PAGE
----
A focus on slavery also explains little about the divisions within the North and the South. It assumes unity in each of these regions when in fact there was fragmentation. Southerners who deemed the Republican victory so threatening that they called for secession comprised a distinct minority within their section. Of the fifteen slave states only seven, located in the Deep South, left the Union before fighting broke out. And many people in those seven states resisted immediate secession. At least 40 percent of voters, and in some cases half, opposed immediate secession in Georgia, Alabama, Mississippi, and Louisiana. The Border States—Delaware, Maryland, Kentucky, and Missouri—remained in the Union, while the Upper South states—Virginia, North Carolina, Tennessee, and Arkansas—joined the Confederacy only after Lincoln’s call for troops forced them to choose sides. One hundred thousand whites (along with a larger number of blacks) from the Confederate states fought for the Union. There is no question that some individuals in the South felt that Lincoln’s election posed a mortal threat to slavery, but more did not.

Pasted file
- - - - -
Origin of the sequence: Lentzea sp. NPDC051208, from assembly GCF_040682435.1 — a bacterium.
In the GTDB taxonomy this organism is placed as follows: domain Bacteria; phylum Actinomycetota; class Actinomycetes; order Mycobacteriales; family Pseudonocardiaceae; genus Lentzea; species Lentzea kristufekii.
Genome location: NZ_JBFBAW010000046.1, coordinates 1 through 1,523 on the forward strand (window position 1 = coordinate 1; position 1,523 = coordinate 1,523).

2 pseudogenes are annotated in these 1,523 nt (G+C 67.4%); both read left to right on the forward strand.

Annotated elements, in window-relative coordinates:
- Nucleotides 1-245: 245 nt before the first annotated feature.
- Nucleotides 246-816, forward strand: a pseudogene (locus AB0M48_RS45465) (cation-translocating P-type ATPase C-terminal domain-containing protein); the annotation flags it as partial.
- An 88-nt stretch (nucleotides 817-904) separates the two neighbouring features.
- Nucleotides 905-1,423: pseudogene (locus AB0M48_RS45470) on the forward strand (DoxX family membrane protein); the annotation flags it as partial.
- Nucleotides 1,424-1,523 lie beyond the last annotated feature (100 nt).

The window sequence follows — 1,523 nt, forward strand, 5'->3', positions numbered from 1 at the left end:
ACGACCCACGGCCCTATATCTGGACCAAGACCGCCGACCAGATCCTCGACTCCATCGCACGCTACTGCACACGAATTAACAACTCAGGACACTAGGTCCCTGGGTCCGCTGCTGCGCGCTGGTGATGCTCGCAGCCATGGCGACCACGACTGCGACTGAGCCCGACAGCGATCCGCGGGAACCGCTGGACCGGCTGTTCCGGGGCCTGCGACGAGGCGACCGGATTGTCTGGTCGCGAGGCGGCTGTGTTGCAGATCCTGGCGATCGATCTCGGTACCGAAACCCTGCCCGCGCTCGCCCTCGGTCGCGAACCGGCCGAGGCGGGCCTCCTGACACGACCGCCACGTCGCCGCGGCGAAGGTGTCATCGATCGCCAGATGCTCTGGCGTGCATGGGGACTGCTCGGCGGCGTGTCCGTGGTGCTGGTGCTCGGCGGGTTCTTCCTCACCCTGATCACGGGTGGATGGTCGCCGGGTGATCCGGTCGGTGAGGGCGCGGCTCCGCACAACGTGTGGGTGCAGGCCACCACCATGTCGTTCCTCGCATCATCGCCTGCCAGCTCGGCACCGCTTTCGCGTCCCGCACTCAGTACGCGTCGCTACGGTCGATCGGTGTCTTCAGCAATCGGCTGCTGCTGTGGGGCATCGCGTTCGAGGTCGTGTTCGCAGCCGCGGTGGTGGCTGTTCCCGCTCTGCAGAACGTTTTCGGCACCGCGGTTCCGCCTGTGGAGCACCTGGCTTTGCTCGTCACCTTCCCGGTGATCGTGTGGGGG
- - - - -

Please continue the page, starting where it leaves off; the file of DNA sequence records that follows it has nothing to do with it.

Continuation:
Similarly, the North was divided in the years before the war, with only the Republicans rejecting compromise. In 1856 most Northerners backed the Republicans’ opponents, and even in 1860 45 percent of the North voted for a candidate other than Lincoln. A convincing explanation must shed light on all groups and not simply focus on those whose outlook fits the interpretation.
Finally, the idealistic interpretation distorts the policies and positions of the Republican Party. Unquestionably Republicans, like virtually all free state residents, condemned slavery. But for most Republicans, opposition to bondage was limited to battling its extension into the West. Few Republicans advocated ending slavery—except in the distant future. Party members roundly rejected abolitionist demands for immediate action. Moreover, most Republicans (like most Northerners) were racists and had little interest in expanding the rights of free blacks. Indeed, many Republicans advocated free soil and a prohibition on the emigration to the West of all African Americans, free and slave. Blocking the spread of slavery was an important stance and one that frightened many in the South. But this position must not be equated with a humanitarian concern for the plight of African Americans. For most Republicans nonextension was more an economic policy designed to secure Northern domination of Western lands than the initial step in a broad plan to end slavery.

Nor does a celebration of the “battle cry of freedom” fairly characterize Republican goals once fighting began: the party i